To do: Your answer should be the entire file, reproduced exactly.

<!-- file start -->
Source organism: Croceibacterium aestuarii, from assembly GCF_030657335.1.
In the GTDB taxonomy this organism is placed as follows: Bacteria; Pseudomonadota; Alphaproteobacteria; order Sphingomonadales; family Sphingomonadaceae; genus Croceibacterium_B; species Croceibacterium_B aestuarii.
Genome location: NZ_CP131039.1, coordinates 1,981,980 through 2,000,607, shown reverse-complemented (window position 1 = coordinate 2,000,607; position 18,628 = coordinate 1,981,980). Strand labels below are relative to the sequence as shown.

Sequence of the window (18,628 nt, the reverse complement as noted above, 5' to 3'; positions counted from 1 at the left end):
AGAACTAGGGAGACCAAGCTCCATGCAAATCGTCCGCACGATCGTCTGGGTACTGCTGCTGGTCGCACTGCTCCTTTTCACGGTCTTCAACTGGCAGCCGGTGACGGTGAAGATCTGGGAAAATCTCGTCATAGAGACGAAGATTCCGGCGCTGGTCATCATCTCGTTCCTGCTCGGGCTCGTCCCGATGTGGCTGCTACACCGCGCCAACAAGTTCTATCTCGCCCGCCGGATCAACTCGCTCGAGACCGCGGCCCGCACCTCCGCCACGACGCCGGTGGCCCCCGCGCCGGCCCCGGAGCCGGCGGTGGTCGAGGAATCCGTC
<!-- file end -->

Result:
Source organism: Croceibacterium aestuarii, from assembly GCF_030657335.1.
In the GTDB taxonomy this organism is placed as follows: Bacteria; Pseudomonadota; Alphaproteobacteria; order Sphingomonadales; family Sphingomonadaceae; genus Croceibacterium_B; species Croceibacterium_B aestuarii.
Genome location: NZ_CP131039.1, coordinates 1,981,980 through 2,000,607, shown reverse-complemented (window position 1 = coordinate 2,000,607; position 18,628 = coordinate 1,981,980). Strand labels below are relative to the sequence as shown.

Sequence of the window (18,628 nt, the reverse complement as noted above, 5' to 3'; positions counted from 1 at the left end):
AGAACTAGGGAGACCAAGCTCCATGCAAATCGTCCGCACGATCGTCTGGGTACTGCTGCTGGTCGCACTGCTCCTTTTCACGGTCTTCAACTGGCAGCCGGTGACGGTGAAGATCTGGGAAAATCTCGTCATAGAGACGAAGATTCCGGCGCTGGTCATCATCTCGTTCCTGCTCGGGCTCGTCCCGATGTGGCTGCTACACCGCGCCAACAAGTTCTATCTCGCCCGCCGGATCAACTCGCTCGAGACCGCGGCCCGCACCTCCGCCACGACGCCGGTGGCCCCCGCGCCGGCCCCGGAGCCGGCGGTGGTCGAGGAATCCGTC